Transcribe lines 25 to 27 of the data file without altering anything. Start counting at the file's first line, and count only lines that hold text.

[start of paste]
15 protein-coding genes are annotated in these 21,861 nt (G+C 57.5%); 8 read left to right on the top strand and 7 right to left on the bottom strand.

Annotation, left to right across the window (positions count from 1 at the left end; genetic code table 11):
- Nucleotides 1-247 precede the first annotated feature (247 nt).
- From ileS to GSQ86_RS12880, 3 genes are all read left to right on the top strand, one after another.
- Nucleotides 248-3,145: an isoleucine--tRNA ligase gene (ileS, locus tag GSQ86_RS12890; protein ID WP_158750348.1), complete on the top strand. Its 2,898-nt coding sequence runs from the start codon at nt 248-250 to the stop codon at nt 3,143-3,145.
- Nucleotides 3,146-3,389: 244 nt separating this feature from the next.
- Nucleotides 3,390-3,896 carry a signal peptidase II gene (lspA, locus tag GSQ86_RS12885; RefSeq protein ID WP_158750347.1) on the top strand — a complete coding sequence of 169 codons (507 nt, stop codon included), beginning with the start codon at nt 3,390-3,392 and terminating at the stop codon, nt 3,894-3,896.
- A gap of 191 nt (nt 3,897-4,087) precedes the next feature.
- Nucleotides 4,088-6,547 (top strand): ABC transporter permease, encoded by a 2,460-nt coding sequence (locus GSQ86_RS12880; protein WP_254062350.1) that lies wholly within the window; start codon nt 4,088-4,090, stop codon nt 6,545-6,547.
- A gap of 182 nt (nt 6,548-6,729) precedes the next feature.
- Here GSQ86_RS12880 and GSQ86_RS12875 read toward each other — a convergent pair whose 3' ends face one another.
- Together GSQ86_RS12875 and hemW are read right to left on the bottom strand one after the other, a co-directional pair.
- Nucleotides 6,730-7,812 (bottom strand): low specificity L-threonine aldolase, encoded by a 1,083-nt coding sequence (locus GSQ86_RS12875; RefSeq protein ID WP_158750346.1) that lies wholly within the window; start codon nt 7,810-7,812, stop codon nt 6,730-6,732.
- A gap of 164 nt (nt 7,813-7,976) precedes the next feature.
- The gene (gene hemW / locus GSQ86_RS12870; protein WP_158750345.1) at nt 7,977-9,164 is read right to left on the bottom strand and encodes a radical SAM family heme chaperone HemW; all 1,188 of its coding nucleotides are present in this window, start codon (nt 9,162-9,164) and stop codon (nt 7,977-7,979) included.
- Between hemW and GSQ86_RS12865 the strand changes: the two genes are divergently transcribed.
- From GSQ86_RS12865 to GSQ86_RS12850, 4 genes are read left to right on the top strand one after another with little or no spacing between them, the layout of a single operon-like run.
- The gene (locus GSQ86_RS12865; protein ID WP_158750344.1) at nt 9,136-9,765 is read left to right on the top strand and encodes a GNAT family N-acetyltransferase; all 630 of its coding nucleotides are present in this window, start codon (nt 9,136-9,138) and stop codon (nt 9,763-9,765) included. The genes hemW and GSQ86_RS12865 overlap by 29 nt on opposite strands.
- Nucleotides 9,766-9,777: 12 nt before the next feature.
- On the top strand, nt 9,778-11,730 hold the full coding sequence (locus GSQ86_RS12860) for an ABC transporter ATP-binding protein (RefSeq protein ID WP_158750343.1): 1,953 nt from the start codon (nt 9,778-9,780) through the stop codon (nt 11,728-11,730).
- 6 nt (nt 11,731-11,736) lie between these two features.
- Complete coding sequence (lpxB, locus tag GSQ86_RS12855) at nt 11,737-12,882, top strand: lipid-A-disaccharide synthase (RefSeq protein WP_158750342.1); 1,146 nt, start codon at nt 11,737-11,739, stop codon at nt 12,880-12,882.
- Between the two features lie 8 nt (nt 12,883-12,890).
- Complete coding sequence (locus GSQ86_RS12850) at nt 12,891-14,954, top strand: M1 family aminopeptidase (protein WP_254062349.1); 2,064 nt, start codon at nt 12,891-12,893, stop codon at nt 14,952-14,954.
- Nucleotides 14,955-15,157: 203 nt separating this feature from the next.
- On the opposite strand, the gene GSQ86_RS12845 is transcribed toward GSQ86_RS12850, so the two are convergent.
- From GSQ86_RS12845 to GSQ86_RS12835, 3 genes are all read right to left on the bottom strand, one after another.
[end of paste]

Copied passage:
- Nucleotides 14,955-15,157: 203 nt separating this feature from the next.
- On the opposite strand, the gene GSQ86_RS12845 is transcribed toward GSQ86_RS12850, so the two are convergent.
- From GSQ86_RS12845 to GSQ86_RS12835, 3 genes are all read right to left on the bottom strand, one after another.